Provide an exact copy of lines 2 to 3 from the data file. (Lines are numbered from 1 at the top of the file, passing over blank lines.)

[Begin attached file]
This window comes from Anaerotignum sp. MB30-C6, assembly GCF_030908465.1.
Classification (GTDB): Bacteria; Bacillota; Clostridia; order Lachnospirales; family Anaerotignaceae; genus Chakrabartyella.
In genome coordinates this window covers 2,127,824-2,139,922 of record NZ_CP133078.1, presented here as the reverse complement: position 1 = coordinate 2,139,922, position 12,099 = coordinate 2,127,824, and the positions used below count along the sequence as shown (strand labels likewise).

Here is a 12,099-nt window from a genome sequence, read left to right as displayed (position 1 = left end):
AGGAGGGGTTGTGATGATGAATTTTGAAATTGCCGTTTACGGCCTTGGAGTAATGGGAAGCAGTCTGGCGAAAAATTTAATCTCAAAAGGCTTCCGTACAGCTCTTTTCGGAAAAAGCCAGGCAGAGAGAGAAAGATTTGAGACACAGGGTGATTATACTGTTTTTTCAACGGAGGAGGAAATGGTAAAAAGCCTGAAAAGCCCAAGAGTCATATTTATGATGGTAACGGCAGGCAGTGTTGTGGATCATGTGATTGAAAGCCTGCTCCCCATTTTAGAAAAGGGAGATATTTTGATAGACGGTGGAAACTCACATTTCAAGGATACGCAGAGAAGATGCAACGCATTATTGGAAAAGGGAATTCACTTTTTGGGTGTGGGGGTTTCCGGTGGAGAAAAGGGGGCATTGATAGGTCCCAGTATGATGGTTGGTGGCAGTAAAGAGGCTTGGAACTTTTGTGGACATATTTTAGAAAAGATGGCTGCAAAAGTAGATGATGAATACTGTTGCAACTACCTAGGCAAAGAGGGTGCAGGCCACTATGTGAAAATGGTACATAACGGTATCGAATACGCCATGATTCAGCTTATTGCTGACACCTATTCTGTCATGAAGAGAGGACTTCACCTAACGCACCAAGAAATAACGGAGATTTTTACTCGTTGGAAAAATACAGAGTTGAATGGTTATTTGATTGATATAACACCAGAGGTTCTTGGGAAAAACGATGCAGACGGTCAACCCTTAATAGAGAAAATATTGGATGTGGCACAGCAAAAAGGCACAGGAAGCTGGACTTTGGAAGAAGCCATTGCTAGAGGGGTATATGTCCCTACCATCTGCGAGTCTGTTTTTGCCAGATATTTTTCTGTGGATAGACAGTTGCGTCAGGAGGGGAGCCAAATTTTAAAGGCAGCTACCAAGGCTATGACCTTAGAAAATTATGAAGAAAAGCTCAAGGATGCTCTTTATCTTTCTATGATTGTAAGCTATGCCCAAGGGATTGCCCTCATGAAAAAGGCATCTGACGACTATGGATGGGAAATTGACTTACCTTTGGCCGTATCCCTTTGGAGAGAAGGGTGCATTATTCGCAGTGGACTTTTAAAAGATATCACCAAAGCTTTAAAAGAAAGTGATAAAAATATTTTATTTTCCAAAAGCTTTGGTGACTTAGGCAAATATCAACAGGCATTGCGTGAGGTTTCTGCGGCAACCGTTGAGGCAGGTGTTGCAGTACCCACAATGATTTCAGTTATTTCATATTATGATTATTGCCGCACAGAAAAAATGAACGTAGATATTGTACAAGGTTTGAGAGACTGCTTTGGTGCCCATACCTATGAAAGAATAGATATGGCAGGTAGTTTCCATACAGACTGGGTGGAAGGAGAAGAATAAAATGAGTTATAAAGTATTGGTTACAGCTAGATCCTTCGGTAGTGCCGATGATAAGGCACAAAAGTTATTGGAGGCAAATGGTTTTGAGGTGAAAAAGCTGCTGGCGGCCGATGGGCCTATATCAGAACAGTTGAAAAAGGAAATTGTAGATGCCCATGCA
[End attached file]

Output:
Classification (GTDB): Bacteria; Bacillota; Clostridia; order Lachnospirales; family Anaerotignaceae; genus Chakrabartyella.
In genome coordinates this window covers 2,127,824-2,139,922 of record NZ_CP133078.1, presented here as the reverse complement: position 1 = coordinate 2,139,922, position 12,099 = coordinate 2,127,824, and the positions used below count along the sequence as shown (strand labels likewise).